Croatia now uses the Global Blue system. They will do the refund and take a commission off the price. You can do this at the airport or post it once you get home.
The ingredients used (herbs, olive oil, etc.) are grown in Croatia. In comparison to some world famous beauty products, Croatian natural cosmetics present real value for the money.
Ulola  manufacturers soaps, bath salts, body butters and more. It's all natural and comes in combinations like: orange and cinnamon, goats milk and almond oil, etc</buy>
S-Atea  manufacturers soaps, shower gels, body butter and more. Seaweed, olive oil, rosemary and lavender are some of their main ingredients.
Brac fini sapuni  (Brac quality soaps) manufacturers a wide range of natural soaps, the lastest addition to their bath line is Aurum Croaticum made from virgin olive oil and thin leafs of 23 carat gold!
Croatian clothing designers
There are many Croatian designers and clothing specialists.
Etnobutik "Mara"  (designs by Vesna Milković) offers a range of really unique clothing and accessories inscribed with "glagoljica" (glagolitic script; old Slavic alphabet). Some of her designs are protected as Authentic Croatian produce.
I-gle Fashion Studio by two female designers Nataša Mihaljčišin i Martina Vrdoljak-Ranilović. Their clothing is sold in Harvey Nichols in Knightsbridge (London).;
Nebo ("Sky") is a fashion house that makes really nice, funky clothes and shoes.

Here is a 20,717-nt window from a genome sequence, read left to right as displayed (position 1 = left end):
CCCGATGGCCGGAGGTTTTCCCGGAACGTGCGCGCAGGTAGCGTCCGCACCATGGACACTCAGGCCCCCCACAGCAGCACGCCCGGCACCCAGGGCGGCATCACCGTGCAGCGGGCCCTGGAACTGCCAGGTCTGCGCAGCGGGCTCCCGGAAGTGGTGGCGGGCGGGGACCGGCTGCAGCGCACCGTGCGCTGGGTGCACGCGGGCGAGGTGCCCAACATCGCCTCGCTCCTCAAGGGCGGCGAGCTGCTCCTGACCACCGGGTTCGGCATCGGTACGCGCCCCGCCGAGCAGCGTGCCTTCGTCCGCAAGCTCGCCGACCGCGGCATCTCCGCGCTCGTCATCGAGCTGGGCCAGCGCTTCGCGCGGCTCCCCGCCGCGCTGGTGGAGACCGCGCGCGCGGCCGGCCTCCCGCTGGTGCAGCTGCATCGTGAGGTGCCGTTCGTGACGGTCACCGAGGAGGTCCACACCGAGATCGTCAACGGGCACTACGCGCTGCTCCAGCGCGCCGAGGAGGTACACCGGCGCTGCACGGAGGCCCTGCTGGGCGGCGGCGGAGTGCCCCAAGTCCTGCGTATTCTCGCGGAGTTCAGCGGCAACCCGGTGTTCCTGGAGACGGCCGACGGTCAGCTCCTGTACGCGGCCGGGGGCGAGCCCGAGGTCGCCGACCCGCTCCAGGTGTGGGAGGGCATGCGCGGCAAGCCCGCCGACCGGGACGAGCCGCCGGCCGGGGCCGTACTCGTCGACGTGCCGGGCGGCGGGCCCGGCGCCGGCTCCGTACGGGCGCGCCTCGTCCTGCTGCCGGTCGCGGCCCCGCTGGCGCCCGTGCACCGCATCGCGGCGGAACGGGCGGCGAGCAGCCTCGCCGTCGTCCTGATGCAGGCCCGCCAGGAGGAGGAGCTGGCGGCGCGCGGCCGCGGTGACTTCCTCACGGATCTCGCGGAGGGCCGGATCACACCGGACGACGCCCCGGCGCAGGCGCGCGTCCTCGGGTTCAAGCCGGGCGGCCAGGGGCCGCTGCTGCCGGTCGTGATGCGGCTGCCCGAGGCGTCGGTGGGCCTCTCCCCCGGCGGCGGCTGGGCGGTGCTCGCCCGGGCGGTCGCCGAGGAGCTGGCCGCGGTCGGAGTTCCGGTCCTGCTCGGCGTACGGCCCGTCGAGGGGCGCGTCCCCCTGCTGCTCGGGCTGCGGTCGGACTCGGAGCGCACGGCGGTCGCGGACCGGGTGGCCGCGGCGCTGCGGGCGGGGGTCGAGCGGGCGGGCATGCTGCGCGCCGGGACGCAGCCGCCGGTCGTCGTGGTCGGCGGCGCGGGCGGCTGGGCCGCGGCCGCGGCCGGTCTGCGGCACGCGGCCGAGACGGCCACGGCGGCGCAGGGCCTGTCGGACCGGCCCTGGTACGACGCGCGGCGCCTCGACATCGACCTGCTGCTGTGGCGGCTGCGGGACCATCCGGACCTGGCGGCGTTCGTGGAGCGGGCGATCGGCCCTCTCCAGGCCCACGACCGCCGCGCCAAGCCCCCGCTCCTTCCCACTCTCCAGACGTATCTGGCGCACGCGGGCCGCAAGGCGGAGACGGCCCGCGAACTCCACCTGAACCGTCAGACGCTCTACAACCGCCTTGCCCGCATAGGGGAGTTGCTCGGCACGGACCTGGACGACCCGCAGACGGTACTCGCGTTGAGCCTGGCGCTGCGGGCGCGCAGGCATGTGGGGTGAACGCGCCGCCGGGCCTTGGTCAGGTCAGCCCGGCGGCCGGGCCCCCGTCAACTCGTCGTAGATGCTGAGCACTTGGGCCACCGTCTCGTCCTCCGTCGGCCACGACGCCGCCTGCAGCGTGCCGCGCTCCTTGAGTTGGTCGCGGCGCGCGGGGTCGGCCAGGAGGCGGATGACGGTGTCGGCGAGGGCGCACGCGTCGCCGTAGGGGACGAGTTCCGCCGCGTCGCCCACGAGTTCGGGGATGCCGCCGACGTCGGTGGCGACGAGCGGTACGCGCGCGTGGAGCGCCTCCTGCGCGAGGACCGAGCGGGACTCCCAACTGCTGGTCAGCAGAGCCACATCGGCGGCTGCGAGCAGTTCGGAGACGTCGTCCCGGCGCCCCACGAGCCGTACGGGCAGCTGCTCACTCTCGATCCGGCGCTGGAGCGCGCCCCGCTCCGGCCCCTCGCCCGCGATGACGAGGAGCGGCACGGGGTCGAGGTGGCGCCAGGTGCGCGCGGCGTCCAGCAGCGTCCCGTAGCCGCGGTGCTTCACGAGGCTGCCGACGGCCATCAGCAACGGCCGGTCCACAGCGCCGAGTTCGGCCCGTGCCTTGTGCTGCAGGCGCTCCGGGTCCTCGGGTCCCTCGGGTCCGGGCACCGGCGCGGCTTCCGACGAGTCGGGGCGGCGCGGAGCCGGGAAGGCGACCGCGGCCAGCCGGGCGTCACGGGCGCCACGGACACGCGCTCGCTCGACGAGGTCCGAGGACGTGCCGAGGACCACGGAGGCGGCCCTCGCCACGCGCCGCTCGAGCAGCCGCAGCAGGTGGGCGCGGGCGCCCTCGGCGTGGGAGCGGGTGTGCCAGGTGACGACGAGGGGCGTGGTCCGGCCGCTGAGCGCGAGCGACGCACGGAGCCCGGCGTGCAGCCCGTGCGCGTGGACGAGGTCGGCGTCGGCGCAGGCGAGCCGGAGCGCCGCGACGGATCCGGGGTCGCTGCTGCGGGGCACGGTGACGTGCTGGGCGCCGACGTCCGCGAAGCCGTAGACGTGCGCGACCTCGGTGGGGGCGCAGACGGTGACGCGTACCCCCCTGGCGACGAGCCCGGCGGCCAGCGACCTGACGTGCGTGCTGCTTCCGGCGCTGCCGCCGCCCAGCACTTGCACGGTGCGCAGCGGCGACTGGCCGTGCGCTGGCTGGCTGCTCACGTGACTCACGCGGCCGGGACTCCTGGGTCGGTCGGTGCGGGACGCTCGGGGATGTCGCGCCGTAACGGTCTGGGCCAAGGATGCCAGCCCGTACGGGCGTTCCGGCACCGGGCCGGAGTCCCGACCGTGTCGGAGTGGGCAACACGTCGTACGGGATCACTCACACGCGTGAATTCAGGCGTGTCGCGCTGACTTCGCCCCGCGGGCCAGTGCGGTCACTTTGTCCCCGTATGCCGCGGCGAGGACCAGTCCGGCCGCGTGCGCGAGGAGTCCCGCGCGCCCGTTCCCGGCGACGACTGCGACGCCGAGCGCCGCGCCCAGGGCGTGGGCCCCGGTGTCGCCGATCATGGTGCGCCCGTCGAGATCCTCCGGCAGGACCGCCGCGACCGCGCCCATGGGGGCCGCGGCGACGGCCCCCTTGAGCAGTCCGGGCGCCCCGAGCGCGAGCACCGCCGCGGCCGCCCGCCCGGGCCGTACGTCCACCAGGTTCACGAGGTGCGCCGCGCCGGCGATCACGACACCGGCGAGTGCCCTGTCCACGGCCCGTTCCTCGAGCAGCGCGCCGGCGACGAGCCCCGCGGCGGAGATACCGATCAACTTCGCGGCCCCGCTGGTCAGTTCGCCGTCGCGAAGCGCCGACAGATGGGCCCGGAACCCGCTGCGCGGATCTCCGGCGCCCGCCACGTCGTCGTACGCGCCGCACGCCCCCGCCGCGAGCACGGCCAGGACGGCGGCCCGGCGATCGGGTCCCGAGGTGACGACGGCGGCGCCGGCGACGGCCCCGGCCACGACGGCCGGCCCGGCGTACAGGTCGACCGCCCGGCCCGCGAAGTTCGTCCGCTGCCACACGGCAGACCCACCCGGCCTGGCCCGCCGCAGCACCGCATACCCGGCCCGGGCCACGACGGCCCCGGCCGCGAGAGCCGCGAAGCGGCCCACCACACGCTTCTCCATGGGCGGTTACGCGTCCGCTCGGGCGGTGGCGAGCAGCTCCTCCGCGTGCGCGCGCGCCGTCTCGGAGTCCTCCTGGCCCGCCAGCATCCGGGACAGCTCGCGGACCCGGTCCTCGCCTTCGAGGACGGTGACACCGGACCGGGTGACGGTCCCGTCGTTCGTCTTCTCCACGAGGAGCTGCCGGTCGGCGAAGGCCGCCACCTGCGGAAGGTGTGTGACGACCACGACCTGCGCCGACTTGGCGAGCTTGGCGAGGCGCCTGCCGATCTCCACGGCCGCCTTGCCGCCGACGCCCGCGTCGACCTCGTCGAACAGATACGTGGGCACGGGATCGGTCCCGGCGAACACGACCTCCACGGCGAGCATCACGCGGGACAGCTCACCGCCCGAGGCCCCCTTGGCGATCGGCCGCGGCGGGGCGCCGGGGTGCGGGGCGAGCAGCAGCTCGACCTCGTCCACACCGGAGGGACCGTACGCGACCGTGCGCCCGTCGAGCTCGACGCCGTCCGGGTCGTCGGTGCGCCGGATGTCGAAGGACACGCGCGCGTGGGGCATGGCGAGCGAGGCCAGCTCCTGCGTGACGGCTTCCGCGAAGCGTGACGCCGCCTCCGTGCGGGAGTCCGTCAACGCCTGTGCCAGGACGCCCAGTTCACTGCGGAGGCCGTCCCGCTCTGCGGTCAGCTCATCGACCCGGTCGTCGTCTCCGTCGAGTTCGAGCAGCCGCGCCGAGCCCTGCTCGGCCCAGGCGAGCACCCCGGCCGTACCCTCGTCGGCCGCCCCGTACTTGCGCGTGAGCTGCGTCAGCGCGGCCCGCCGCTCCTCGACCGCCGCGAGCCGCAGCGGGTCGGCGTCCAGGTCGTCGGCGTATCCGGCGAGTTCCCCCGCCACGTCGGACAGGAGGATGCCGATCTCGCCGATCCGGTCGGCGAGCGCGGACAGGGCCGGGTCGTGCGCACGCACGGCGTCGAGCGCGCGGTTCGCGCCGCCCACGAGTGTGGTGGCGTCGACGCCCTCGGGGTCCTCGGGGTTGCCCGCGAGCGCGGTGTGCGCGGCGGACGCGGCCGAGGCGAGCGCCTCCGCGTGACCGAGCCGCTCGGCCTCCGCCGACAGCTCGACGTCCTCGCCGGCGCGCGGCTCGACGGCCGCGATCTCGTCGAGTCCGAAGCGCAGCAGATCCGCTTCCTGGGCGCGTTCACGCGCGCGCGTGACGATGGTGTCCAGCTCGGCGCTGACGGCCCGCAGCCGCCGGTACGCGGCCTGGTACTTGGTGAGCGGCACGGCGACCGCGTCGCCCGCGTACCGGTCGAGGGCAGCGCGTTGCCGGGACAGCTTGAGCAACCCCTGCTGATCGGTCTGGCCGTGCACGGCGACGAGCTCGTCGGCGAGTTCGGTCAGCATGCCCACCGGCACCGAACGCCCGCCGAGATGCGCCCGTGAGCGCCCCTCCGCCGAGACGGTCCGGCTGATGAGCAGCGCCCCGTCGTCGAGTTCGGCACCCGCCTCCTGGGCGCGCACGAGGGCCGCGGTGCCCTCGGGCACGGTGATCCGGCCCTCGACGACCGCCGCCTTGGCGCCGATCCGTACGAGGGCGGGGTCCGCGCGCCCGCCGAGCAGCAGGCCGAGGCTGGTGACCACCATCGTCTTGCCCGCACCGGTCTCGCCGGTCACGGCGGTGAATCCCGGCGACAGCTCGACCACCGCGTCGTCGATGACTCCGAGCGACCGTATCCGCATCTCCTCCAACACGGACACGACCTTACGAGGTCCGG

Nit ("Thread") is definitely not widely known even among Croats but is definitely worth visiting as they have some "funky and arty but serious" clothing items that are "value for money".
Croatian cuisine is quite diverse so it is hard to say what meal is most typically Croatian. In the eastern continental regions (Slavonija and Baranja) spicy sausage such as kulen or kulenova seka is a must-try. Čobanac ("shepherd's stew") is a mixture of several different kinds of meat with a lot of red spicy paprika. In Hrvatsko Zagorje and Central Croatia pasta filled with cheese called štrukli is a famous delicacy (it is said that the best štrukli in Croatia is served in the Esplanade Hotel restaurant in Zagreb), as is purica s mlincima (baked turkey with a special kind of pastry). Sir i vrhnje (sour cream with cottage cheese) can be bought fresh on the Zagreb main market Dolac. Croats love a bit of oil and you will find plenty of it in piroška. In mountainous regions of Lika and Gorski Kotar meals made of mushrooms, wild berries and wild meat are very popular. One of typical dishes in Lika is police (oven-baked potatoes covered with bacon) and several kinds of cheese (smoked cheese and škripavac).
The coastal region is well known for truffle delicacies and soup maneštra od bobić (Istria), Dalmatian pršut (dry-cured ham) and paški sir (Pag-island cheese). Dishes made of fresh fish and other products of the sea (calamari, octopus, crabs, scampi) shouldn't be given a miss! Many places serve fish delivered from the local fisherman the night before - find out which ones! Croatian cost offers a wide range of restaurants that are excellent quality with relatively affordable prices (higher prices in restaurants can be found in the city centre). There is a great number of a restaurant along the coast that can be found in the prestigue Michelin guide. Dalmatian cuisine is definitely something that you will remember from your trip to Croatia.